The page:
Illinois - The Prairie State
Official Slogan: The Land of Lincoln
Unofficial Slogan: Daaaaaaaaa Bears! Da Bears! Da Bears! Da Bears!
Two Truths and a Lie
It wasn’t supposed to be there, but a strike blocked Plan A, so Enrico Fermi and his team built the world’s first nuclear reactor on a squash court beneath the University of Chicago’s football stadium back in 1942.
The south side of Chicago is often called “Little Egpyt.” Some say the nickname refers to the site's location above the swampy Chicago river delta; others say it is because it is home to so many museums and sculpture gardens.
Mississippian culture thrived between 800-1400 A.D. The political, religious, and economic center of their civilization was the city of Cahokia located north of present-day St. Louis. Archeologists estimate Cahokia’s population exceeded that of London and Paris in the thirteenth century.
The Recipe - Pumpkin Breakfast Cookies
It’s the great pumpkin state, Charlie Brown! Illinois grows 90-95% of the nation’s processing pumpkins (the ones that end up in cans). They also grow most of the nation's ornamental pumpkins (the ones that end up on stoops). The reasons for this are partly natural, partly industrial. Illinois lies chiefly in the Central Plains, a fertile land once covered in tall-grass prairie. The state's continental climate of cold winters and hot, humid summers, is ideal for many crops including pumpkins. The rest of the Midwest shares those two attributes, but only Illinois has a giant Libby’s processing plant. This one site produces 85% of the WORLD’s supply of canned pumpkin. Since the good folks in Illinois went to the trouble of growing and processing the pumpkins, I happily grabbed a can for this recipe.
I routinely use pumpkin puree in cakes and muffins, but not cookies. When I asked the internet how to convert a muffin recipe into a cookie recipe, the most common reply was “why would you do that to a perfectly good muffin?” Pumpkin puree has a lot of moisture, which works well in runny batters, but not stiff cookie dough. Undaunted, I looked at the ratios in a standard cookie recipe and the ingredients in my beloved pumpkin muffins and set out to combine them.
I knew I had to remove liquid from other segments of my recipe or my pumpkin cookies would likely be flat and stodgy. First I browned butter, using a food scale before and after the browning process told me just how much liquid had cooked out. Later I separated eggs and measured the weight of the whites. The egg whites were saved for later and only the yolks went into the batter. I now had an idea of how much pumpkin puree I could safely add to the dough without mucking up the texture.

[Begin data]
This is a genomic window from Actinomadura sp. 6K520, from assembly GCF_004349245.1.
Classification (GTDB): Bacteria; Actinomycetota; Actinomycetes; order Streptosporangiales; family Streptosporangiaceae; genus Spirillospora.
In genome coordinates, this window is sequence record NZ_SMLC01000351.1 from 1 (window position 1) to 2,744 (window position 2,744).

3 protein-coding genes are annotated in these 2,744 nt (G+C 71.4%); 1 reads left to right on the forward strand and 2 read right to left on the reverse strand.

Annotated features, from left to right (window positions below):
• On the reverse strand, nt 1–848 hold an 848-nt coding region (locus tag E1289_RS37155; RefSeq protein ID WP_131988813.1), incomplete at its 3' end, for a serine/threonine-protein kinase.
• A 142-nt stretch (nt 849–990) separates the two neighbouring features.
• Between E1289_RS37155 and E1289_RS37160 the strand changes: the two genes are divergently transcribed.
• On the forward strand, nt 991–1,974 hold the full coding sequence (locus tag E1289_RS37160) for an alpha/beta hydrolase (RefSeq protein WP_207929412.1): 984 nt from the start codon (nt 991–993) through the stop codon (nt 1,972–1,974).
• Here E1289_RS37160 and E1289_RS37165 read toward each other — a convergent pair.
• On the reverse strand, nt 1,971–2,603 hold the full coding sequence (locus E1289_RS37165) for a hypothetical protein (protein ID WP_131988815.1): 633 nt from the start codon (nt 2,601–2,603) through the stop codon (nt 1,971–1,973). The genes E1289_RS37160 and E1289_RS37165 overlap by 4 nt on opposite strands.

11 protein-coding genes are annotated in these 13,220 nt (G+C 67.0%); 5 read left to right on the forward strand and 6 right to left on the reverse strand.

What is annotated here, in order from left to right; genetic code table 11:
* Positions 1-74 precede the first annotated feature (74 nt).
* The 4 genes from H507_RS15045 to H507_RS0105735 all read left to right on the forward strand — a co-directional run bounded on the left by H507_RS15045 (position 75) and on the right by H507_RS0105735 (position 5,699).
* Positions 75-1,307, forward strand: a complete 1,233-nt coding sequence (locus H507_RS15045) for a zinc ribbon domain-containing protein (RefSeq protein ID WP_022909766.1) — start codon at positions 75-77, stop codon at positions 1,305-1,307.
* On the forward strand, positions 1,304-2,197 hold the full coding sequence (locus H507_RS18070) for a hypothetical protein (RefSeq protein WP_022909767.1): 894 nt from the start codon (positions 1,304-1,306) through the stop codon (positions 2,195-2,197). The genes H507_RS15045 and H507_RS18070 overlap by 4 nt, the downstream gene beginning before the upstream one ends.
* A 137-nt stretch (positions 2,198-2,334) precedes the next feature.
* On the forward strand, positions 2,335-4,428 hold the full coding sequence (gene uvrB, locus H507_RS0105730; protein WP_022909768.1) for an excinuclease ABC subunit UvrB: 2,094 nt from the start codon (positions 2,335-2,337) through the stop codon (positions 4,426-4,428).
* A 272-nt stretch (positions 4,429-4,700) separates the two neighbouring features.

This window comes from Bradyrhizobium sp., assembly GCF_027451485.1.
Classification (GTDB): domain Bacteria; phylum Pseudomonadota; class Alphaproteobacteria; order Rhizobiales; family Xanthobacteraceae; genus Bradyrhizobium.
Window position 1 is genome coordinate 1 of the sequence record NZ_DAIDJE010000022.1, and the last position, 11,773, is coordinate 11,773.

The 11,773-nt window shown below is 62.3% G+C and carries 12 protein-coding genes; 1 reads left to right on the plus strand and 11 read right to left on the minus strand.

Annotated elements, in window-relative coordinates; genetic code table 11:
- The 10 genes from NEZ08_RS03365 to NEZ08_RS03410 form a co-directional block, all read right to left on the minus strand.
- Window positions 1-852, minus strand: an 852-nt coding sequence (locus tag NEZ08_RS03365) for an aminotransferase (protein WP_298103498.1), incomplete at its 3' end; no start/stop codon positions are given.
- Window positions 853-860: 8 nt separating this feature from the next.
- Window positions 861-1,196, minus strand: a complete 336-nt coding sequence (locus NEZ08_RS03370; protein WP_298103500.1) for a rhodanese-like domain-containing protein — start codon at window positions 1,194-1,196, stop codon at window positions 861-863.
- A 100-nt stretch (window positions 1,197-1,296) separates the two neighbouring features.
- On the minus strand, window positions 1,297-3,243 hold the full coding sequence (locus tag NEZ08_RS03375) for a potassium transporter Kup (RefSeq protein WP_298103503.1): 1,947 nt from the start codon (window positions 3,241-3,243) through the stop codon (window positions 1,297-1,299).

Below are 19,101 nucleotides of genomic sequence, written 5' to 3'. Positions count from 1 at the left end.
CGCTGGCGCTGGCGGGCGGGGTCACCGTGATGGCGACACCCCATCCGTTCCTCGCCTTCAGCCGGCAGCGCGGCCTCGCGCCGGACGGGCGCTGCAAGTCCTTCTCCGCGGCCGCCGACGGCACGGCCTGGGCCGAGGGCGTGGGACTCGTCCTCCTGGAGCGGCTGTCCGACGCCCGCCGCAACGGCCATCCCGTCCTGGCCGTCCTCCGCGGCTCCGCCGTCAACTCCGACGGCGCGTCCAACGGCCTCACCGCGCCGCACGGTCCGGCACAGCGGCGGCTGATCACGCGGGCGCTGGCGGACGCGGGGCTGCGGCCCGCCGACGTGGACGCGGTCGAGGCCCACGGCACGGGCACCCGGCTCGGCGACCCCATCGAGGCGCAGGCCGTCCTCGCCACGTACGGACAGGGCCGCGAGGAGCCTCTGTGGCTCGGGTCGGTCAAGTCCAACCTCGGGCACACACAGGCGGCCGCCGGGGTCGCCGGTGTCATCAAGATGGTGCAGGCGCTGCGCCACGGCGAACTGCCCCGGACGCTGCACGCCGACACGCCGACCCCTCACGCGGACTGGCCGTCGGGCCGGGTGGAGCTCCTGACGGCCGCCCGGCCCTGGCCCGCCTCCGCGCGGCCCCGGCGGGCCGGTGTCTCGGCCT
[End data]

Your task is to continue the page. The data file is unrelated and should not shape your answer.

I probably should have stopped there, but I love tinkering. My muffin recipe uses alternative flours, so I mixed whole-grain flour, almond flour, all-purpose flour, and whole oats into the batter. I also kept the sugar content low, just ¼ C, figuring I could sprinkle some raw sugar on top to elevate the sweetness. Unsurprisingly, my final cookie was very wholesome, but not particularly indulgent. It seems this marriage of cookie and muffin recipes resulted in a homemade pumpkin Cliff bar.
Maybe someday I’ll revisit the recipe, but I was mostly pleased with the result. Pair them with a big mug of milky coffee and breakfast is served. I’d happily eat them as a healthy-ish snack while I road-trip to Chicago, so I could gorge myself on deep-dish pizza and Garrett’s popcorn once I got there.
Want to experience Illinois for yourself? Then Teresa recommends ...
My best memories of this state involve hanging with my cousins. We danced the house down at family weddings, played silly games, and simply enjoyed many laughs together over the years. But if you don't have awesome family members to visit then I would recommend a visit first to the windy city, Chicago. Stroll through Millennium Park, admiring the architecture, tour the museums (The Art Institute is my fave), or catch a show. I've visited the city half a dozen times and only seen a fraction of it. I also recommend a much quieter city, Galena. This hometown of President Ulysses Grant is a great place to see Gilded Age Architecture, hike above the Mississippi River and stay in a quaint B&Bs.
If you can’t make it or just love narrative non-fiction, read Erik Larson’s “Devil the White City.”
Time for the whole truth
Little Egypt is the nickname of the southern tip of Illinois, the land between the Mississippi and Ohio rivers, which has a warmer climate than the rest of the state. The largest city in the area is Cairo.
(By the way, you can click on any of the 2 truths and a lie statements to visit the source of the trivia)